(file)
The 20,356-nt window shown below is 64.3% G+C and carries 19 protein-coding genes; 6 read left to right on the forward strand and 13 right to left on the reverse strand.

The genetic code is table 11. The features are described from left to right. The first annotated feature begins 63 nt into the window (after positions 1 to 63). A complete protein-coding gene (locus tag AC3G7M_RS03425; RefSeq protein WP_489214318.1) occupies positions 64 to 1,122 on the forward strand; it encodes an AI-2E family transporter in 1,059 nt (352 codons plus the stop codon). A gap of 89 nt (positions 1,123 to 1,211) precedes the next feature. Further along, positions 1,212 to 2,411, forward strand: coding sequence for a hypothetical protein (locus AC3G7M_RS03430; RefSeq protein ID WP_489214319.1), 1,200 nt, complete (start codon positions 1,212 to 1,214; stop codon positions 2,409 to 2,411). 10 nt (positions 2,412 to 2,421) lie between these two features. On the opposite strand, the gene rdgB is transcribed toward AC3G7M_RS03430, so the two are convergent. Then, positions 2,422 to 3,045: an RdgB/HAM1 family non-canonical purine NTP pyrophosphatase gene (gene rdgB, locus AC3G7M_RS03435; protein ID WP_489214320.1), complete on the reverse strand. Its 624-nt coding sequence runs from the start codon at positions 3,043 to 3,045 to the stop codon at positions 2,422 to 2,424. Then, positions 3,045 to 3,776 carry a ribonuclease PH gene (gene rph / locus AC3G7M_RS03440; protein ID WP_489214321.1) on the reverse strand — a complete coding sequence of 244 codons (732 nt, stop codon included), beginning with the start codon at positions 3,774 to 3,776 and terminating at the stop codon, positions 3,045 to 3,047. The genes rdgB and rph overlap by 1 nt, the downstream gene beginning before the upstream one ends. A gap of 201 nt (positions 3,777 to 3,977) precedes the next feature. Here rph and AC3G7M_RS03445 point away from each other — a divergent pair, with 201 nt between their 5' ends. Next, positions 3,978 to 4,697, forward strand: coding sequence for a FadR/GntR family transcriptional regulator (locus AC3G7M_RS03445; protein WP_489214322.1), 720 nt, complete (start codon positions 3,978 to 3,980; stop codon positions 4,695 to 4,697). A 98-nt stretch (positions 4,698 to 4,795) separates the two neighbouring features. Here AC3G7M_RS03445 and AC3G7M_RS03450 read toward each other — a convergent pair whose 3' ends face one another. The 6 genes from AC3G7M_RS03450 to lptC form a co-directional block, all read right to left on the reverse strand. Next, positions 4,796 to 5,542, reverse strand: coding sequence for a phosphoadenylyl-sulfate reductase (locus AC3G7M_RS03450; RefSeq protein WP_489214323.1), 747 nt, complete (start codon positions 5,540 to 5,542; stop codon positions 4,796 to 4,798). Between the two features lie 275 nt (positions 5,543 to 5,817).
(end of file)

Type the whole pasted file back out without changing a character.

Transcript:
The 20,356-nt window shown below is 64.3% G+C and carries 19 protein-coding genes; 6 read left to right on the forward strand and 13 right to left on the reverse strand.

The genetic code is table 11. The features are described from left to right. The first annotated feature begins 63 nt into the window (after positions 1 to 63). A complete protein-coding gene (locus tag AC3G7M_RS03425; RefSeq protein WP_489214318.1) occupies positions 64 to 1,122 on the forward strand; it encodes an AI-2E family transporter in 1,059 nt (352 codons plus the stop codon). A gap of 89 nt (positions 1,123 to 1,211) precedes the next feature. Further along, positions 1,212 to 2,411, forward strand: coding sequence for a hypothetical protein (locus AC3G7M_RS03430; RefSeq protein ID WP_489214319.1), 1,200 nt, complete (start codon positions 1,212 to 1,214; stop codon positions 2,409 to 2,411). 10 nt (positions 2,412 to 2,421) lie between these two features. On the opposite strand, the gene rdgB is transcribed toward AC3G7M_RS03430, so the two are convergent. Then, positions 2,422 to 3,045: an RdgB/HAM1 family non-canonical purine NTP pyrophosphatase gene (gene rdgB, locus AC3G7M_RS03435; protein ID WP_489214320.1), complete on the reverse strand. Its 624-nt coding sequence runs from the start codon at positions 3,043 to 3,045 to the stop codon at positions 2,422 to 2,424. Then, positions 3,045 to 3,776 carry a ribonuclease PH gene (gene rph / locus AC3G7M_RS03440; protein ID WP_489214321.1) on the reverse strand — a complete coding sequence of 244 codons (732 nt, stop codon included), beginning with the start codon at positions 3,774 to 3,776 and terminating at the stop codon, positions 3,045 to 3,047. The genes rdgB and rph overlap by 1 nt, the downstream gene beginning before the upstream one ends. A gap of 201 nt (positions 3,777 to 3,977) precedes the next feature. Here rph and AC3G7M_RS03445 point away from each other — a divergent pair, with 201 nt between their 5' ends. Next, positions 3,978 to 4,697, forward strand: coding sequence for a FadR/GntR family transcriptional regulator (locus AC3G7M_RS03445; protein WP_489214322.1), 720 nt, complete (start codon positions 3,978 to 3,980; stop codon positions 4,695 to 4,697). A 98-nt stretch (positions 4,698 to 4,795) separates the two neighbouring features. Here AC3G7M_RS03445 and AC3G7M_RS03450 read toward each other — a convergent pair whose 3' ends face one another. The 6 genes from AC3G7M_RS03450 to lptC form a co-directional block, all read right to left on the reverse strand. Next, positions 4,796 to 5,542, reverse strand: coding sequence for a phosphoadenylyl-sulfate reductase (locus AC3G7M_RS03450; RefSeq protein WP_489214323.1), 747 nt, complete (start codon positions 5,540 to 5,542; stop codon positions 4,796 to 4,798). Between the two features lie 275 nt (positions 5,543 to 5,817).